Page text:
Physical therapy plan after total knee replacement surgery


Commentary by Linda P Barnes,

More than 600,000 total knee replacement procedures are performed each year in the United States. As our population ages and obesity levels continue to increase, knee replacement surgeries are expected to increase.   

One of the most important success factors following a total knee replacement is physical therapy and a lifelong exercise program.

Physical therapy typically begins during the hospital stay with the initial goal of getting the individual up and walking, decreasing swelling in the knee and increasing range of motion. On the day of surgery, you likely will be using a walker and taking a few steps with the physical therapist.

In the next few weeks, you will be doing a variety of exercises with the therapist, including, but not limited to, leg raises, ankle pumps, knee straightening and supported knee bends, with a goal of reaching 90-degree flexion.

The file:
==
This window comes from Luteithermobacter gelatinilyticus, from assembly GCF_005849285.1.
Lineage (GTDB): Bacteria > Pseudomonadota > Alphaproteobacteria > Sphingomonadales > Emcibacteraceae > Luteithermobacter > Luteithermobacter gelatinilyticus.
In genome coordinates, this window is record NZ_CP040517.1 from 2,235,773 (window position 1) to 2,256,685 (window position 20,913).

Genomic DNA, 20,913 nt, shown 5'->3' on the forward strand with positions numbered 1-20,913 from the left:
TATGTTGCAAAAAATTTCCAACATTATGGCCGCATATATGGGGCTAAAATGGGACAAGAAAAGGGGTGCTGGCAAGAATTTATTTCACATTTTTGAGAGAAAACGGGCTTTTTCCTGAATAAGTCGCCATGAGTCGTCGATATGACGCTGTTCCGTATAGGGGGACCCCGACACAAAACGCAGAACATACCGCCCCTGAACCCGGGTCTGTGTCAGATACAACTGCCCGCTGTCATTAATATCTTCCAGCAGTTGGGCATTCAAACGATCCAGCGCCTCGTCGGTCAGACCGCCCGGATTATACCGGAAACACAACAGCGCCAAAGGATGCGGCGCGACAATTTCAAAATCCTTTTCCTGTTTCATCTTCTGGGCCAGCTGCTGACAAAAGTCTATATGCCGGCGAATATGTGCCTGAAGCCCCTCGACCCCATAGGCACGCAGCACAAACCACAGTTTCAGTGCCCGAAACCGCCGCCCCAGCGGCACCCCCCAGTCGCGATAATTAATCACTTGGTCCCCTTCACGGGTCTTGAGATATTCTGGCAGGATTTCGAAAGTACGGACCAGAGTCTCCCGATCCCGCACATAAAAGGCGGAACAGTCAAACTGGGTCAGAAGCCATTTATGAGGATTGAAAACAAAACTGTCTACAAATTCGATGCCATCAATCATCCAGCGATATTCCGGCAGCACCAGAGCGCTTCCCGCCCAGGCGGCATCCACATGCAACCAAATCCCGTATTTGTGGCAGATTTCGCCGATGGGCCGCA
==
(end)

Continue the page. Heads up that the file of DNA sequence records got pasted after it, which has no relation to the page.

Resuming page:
In three to six weeks, you can expect to use a cane or no device at all for walking. You will start doing normal daily tasks at home such as making your own coffee, showering, dressing, etc. You will also be working on scar mobilization and strengthening as you progress.

In seven to 12 weeks, you should have a wide range of motion and will continue with scar mobilization and strengthening as needed.

Therapy On Wheels physical therapists can help you recover from your knee replacement in the comfort of your own home as an outpatient. Contact our office at 317-332-9861 for information or visit our website at

Linda P. Barnes is an occupational therapist and owner/president of Therapy On Wheels, Inc.